Dietary fat intake has little to do with breast density; however, it does relate to increased body mass index (BMI). BMI is a measure of body fat based on height and weight, and there is more fatty breast tissue in women with higher BMI. Higher BMI reduces the percent of density but might not reduce the total amount of dense tissue. BMI and breast density are both separate risk factors for breast cancer. Before menopause, low BMI [1, 2] increases the risk of breast cancer. After menopause, weight gain and increasing BMI increase the risk of breast cancer.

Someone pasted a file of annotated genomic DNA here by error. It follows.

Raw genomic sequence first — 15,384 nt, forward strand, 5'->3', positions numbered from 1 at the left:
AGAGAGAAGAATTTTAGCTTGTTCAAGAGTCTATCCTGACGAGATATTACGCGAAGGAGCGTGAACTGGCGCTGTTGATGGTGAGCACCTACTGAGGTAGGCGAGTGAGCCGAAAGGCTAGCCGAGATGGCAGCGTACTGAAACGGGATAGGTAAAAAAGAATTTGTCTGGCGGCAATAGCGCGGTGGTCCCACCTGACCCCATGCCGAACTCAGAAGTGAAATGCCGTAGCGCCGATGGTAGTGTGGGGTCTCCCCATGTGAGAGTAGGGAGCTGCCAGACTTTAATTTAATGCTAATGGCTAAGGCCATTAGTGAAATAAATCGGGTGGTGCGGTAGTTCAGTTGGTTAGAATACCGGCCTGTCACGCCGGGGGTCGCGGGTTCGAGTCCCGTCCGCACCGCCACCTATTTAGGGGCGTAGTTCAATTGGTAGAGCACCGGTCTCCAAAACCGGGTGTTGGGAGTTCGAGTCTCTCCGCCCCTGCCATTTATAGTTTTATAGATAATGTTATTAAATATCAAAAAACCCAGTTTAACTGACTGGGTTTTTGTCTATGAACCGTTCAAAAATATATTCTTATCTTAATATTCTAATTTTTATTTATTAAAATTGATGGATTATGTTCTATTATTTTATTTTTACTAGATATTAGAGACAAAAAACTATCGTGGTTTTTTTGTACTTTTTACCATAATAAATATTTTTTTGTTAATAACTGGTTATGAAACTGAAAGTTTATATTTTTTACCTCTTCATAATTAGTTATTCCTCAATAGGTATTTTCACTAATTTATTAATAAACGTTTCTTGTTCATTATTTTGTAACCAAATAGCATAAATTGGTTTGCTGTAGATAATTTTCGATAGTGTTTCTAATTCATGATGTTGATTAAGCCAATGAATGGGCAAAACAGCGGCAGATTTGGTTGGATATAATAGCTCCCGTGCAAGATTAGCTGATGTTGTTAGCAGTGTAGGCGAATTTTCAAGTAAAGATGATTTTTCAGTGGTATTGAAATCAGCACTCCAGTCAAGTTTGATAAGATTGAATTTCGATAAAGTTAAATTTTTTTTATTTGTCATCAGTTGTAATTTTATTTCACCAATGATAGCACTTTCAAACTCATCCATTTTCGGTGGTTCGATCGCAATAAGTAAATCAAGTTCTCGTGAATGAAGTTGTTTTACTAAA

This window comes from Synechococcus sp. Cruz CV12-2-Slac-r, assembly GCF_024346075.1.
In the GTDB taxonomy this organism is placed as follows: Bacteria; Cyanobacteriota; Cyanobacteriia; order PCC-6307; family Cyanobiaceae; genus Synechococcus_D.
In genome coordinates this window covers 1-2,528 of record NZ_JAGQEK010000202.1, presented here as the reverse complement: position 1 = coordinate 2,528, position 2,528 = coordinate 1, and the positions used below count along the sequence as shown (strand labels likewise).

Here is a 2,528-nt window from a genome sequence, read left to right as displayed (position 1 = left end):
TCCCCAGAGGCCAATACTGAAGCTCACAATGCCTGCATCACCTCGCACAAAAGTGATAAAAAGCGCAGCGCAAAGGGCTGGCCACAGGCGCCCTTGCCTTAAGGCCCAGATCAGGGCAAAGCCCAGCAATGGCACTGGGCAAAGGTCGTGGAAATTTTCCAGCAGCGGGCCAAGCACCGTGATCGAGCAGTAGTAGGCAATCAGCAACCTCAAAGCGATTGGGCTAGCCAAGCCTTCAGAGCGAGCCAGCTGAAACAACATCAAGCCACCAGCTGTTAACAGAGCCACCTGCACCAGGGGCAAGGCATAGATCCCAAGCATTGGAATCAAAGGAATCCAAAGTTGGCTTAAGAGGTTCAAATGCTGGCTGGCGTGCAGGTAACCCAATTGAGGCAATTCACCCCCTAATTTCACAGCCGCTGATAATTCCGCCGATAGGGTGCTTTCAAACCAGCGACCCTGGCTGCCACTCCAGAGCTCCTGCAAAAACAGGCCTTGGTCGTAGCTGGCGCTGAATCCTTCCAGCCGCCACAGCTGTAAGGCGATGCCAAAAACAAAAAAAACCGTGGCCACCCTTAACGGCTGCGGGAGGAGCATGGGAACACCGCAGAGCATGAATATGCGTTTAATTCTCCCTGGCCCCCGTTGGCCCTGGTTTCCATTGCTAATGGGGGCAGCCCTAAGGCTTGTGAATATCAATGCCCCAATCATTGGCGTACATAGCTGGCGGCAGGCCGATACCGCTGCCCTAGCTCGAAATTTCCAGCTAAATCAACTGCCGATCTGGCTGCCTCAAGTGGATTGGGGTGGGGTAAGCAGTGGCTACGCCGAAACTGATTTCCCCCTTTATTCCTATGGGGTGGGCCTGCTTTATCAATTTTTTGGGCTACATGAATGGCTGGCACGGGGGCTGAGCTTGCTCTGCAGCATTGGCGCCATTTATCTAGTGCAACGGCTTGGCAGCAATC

1. van den Brandt PA, Spiegelman D, Yaun SS, et al. Pooled analysis of prospective cohort studies on height, weight, and breast cancer risk. Am J Epidemiol 2000; 152:514-527
2. Huo CW, Chew GL, Britt KL, et al. Mammographic density-a review on the current understanding of its association with breast cancer. Breast Cancer Res Treat 2014; 144:479-502